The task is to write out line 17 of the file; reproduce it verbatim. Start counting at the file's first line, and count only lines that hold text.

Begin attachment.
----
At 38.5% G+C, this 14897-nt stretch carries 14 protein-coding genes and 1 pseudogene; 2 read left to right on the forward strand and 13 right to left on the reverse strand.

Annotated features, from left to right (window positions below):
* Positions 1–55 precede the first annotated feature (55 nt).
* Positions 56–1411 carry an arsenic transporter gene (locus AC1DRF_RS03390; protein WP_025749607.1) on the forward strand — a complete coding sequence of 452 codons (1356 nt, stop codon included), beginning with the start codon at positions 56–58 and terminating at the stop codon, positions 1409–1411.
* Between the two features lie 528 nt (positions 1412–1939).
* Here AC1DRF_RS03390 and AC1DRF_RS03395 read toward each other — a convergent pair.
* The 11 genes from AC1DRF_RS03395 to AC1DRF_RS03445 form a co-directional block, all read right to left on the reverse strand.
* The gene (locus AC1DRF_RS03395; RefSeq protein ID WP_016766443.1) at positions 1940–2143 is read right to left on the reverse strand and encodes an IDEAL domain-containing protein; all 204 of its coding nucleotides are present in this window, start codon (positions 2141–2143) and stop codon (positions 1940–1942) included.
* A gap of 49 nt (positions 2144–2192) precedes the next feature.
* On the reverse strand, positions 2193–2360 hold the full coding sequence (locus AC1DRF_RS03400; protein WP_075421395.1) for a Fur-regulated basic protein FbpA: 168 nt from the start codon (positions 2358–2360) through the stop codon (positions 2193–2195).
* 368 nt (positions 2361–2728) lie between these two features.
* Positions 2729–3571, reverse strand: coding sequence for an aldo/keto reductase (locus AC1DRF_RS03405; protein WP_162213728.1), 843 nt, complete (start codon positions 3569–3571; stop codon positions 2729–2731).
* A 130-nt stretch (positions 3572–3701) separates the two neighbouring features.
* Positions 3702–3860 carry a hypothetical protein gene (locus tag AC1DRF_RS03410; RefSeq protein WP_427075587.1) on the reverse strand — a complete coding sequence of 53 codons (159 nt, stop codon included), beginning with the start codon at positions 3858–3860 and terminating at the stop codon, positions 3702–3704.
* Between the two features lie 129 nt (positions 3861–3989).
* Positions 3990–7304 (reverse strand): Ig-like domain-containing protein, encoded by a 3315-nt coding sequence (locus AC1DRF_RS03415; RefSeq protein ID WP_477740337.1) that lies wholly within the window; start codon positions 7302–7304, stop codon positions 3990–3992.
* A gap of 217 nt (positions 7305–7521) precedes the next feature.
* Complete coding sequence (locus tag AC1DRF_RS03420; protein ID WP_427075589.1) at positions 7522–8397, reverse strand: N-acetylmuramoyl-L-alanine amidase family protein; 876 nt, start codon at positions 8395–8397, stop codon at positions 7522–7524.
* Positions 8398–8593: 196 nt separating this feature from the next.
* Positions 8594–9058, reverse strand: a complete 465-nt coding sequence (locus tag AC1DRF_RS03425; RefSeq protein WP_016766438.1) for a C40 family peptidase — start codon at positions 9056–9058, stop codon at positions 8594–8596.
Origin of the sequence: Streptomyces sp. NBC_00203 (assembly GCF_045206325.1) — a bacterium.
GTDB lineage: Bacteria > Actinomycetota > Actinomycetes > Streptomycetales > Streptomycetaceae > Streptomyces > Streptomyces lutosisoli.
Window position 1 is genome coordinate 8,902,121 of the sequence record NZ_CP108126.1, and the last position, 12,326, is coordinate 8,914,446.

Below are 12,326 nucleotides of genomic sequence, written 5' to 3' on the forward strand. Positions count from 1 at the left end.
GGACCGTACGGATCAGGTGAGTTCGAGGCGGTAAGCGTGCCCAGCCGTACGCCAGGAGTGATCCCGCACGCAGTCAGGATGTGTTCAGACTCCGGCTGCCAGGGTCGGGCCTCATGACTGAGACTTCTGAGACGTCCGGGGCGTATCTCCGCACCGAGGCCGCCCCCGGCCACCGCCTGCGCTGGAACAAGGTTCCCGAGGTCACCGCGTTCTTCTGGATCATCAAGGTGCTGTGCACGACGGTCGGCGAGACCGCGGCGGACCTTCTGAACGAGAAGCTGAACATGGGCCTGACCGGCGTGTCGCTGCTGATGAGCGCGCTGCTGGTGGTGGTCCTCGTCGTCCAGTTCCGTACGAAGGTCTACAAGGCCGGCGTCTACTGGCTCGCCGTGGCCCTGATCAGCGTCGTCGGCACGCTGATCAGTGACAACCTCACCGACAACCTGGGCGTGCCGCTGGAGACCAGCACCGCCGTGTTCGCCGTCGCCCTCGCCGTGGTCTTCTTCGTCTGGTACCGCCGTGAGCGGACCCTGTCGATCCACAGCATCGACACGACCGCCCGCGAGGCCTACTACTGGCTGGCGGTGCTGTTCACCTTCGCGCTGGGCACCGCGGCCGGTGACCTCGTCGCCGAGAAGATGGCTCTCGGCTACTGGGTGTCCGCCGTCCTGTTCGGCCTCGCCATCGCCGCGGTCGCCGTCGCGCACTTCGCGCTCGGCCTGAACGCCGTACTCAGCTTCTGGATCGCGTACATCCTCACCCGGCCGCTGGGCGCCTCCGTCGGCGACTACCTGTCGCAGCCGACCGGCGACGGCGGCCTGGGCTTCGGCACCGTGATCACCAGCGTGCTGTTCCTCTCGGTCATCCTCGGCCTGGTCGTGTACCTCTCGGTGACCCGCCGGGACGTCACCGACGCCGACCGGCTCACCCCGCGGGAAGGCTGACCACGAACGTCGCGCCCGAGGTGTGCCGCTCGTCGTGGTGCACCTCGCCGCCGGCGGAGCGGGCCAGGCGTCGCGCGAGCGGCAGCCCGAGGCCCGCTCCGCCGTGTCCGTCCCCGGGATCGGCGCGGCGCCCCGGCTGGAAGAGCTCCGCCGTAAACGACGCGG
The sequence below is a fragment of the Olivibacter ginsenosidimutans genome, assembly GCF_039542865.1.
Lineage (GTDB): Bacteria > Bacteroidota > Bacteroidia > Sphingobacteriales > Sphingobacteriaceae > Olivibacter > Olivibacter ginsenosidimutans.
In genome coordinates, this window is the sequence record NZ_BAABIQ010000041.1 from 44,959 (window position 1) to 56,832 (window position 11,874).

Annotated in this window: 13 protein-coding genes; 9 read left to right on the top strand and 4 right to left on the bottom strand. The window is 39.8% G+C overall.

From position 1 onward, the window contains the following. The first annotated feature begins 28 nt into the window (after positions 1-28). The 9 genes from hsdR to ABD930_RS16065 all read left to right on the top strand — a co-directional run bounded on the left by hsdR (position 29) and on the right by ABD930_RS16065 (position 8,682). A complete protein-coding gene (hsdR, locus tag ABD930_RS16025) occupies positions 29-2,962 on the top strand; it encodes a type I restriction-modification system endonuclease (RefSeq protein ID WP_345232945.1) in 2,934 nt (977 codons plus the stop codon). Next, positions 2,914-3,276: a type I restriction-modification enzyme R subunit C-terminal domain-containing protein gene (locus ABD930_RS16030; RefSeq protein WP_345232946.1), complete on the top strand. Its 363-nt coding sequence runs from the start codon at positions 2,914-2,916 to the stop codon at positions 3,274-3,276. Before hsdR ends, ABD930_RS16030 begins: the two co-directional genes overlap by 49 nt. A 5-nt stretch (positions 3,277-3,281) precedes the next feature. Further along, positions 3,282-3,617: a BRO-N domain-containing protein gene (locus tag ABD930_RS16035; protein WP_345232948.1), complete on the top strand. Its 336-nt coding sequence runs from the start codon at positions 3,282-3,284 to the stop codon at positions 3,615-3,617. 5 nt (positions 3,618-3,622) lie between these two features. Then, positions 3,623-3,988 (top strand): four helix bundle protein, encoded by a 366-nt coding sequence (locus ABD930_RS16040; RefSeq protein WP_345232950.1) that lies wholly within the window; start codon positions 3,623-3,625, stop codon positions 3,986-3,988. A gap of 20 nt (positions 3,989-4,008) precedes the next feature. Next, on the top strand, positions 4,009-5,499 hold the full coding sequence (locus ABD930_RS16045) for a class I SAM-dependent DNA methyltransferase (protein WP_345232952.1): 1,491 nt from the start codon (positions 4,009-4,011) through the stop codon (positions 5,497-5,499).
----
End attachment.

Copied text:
* A gap of 217 nt (positions 7305–7521) precedes the next feature.